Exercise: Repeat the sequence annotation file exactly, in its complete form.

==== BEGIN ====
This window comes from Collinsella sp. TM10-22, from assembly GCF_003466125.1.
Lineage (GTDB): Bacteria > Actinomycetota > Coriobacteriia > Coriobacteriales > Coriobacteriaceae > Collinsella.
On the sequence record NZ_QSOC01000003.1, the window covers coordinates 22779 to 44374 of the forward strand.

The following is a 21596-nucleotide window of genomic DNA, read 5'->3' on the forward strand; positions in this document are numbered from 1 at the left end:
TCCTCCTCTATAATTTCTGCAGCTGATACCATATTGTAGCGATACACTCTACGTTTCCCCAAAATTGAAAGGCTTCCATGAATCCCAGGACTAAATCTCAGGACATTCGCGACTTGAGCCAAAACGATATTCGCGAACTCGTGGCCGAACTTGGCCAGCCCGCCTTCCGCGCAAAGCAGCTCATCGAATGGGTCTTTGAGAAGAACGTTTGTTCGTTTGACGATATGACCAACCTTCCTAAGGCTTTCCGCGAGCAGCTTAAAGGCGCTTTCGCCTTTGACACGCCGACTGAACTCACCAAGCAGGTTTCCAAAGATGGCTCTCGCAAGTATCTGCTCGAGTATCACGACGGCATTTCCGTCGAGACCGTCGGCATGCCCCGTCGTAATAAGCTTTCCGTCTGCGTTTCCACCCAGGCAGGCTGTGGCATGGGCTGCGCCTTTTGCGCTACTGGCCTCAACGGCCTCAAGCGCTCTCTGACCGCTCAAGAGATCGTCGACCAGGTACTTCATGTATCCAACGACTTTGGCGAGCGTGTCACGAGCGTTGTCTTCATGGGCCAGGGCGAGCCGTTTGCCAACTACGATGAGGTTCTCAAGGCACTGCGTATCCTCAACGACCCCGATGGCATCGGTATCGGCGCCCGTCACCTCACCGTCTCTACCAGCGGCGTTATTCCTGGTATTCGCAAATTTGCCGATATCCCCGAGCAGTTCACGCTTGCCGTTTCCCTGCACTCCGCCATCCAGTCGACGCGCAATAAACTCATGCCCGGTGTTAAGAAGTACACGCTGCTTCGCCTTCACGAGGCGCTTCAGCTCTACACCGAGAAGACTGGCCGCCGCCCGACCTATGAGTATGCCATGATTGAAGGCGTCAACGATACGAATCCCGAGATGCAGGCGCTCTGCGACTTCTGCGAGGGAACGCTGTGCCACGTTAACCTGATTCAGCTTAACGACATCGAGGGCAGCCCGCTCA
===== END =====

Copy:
This window comes from Collinsella sp. TM10-22, from assembly GCF_003466125.1.
Lineage (GTDB): Bacteria > Actinomycetota > Coriobacteriia > Coriobacteriales > Coriobacteriaceae > Collinsella.
On the sequence record NZ_QSOC01000003.1, the window covers coordinates 22779 to 44374 of the forward strand.

The following is a 21596-nucleotide window of genomic DNA, read 5'->3' on the forward strand; positions in this document are numbered from 1 at the left end:
TCCTCCTCTATAATTTCTGCAGCTGATACCATATTGTAGCGATACACTCTACGTTTCCCCAAAATTGAAAGGCTTCCATGAATCCCAGGACTAAATCTCAGGACATTCGCGACTTGAGCCAAAACGATATTCGCGAACTCGTGGCCGAACTTGGCCAGCCCGCCTTCCGCGCAAAGCAGCTCATCGAATGGGTCTTTGAGAAGAACGTTTGTTCGTTTGACGATATGACCAACCTTCCTAAGGCTTTCCGCGAGCAGCTTAAAGGCGCTTTCGCCTTTGACACGCCGACTGAACTCACCAAGCAGGTTTCCAAAGATGGCTCTCGCAAGTATCTGCTCGAGTATCACGACGGCATTTCCGTCGAGACCGTCGGCATGCCCCGTCGTAATAAGCTTTCCGTCTGCGTTTCCACCCAGGCAGGCTGTGGCATGGGCTGCGCCTTTTGCGCTACTGGCCTCAACGGCCTCAAGCGCTCTCTGACCGCTCAAGAGATCGTCGACCAGGTACTTCATGTATCCAACGACTTTGGCGAGCGTGTCACGAGCGTTGTCTTCATGGGCCAGGGCGAGCCGTTTGCCAACTACGATGAGGTTCTCAAGGCACTGCGTATCCTCAACGACCCCGATGGCATCGGTATCGGCGCCCGTCACCTCACCGTCTCTACCAGCGGCGTTATTCCTGGTATTCGCAAATTTGCCGATATCCCCGAGCAGTTCACGCTTGCCGTTTCCCTGCACTCCGCCATCCAGTCGACGCGCAATAAACTCATGCCCGGTGTTAAGAAGTACACGCTGCTTCGCCTTCACGAGGCGCTTCAGCTCTACACCGAGAAGACTGGCCGCCGCCCGACCTATGAGTATGCCATGATTGAAGGCGTCAACGATACGAATCCCGAGATGCAGGCGCTCTGCGACTTCTGCGAGGGAACGCTGTGCCACGTTAACCTGATTCAGCTTAACGACATCGAGGGCAGCCCGCTCA